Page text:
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ECS Governance NotesApril - May 2002

Governance Notes Archives


Welcome to ECS Governance Notes, a bimonthly e-mail publication with links to key information on education governance.

Up to this point in the CHARTER SCHOOL movement, reformers and researchers have focused on charter schools themselves, tending to overlook how the charter school model might transform the management and governance of entire systems. In this column, Nelson Smith discusses the potential for the charter school model to work at a large scale, and pays particular attention to the role of the authorizer in such a system.

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At the close of their 2002 session, MARYLAND legislators enacted H.B. 949, which abolishes the locally elected school board in Prince George's County and replaces it with a nine-member school board jointly appointed by the governor and the county executive. The bill also requires that the position of superintendent be replaced by the position of chief executive officer, and provides additional funding to the distict. These changes will take effect on June 1, 2002.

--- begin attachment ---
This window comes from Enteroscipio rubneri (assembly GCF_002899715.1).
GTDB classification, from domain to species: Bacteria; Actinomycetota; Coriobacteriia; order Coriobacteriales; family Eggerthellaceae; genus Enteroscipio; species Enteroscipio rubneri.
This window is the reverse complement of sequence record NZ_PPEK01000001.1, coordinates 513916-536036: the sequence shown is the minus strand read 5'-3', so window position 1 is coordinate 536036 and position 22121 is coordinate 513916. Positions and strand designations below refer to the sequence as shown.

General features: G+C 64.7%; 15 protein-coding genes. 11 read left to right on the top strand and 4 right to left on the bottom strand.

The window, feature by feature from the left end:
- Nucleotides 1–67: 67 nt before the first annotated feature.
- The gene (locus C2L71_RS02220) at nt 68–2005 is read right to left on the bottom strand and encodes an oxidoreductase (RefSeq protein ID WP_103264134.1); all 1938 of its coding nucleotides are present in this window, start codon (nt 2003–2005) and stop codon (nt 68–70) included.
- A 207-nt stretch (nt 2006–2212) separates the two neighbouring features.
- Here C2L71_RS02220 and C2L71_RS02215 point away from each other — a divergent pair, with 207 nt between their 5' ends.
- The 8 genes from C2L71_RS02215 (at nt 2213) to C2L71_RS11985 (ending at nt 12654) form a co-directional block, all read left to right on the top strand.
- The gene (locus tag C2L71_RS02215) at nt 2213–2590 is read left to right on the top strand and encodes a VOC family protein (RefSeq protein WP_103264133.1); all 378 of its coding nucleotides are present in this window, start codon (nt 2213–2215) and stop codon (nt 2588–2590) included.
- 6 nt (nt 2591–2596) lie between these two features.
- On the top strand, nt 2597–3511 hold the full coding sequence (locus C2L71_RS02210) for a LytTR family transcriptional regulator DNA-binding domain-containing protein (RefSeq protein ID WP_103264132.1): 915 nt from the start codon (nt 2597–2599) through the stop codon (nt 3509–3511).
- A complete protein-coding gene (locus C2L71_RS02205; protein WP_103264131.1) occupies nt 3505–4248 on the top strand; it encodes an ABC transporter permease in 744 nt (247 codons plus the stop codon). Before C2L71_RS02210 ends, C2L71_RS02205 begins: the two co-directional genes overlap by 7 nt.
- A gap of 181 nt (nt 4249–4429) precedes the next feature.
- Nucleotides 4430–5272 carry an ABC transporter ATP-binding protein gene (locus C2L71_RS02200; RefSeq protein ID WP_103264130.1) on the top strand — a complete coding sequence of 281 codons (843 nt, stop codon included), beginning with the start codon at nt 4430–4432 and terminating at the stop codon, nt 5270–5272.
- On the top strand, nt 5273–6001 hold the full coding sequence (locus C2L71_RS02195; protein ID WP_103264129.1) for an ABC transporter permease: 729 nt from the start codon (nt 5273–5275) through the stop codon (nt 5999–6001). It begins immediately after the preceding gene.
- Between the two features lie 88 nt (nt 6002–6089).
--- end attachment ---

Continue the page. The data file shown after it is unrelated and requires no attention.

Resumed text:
In March, UTAH lawmakers amended their charter school law to increase the cap on the number of charter schools and to require the state board of education, through the state superintendent of public instruction, to provide technical support to charter schools and those seeking to establish charter schools. The state must identify and promote successful charter school models, facilitate the application and approval process, direct charter schools and those seeking to establish a charter school to sources of private funding, and support and assist with the review, preparation and evaluation of charter school proposals.

NEW YORK policymakers recently enacted S.B. 6617, which allows the state to take over the Roosevelt Union Free School District. The bill abolishes the locally elected school board and puts into place a school board appointed by the state board of regents and a superintendent appointed by the state commissioner of education. The bill also provides additional funding to the school district.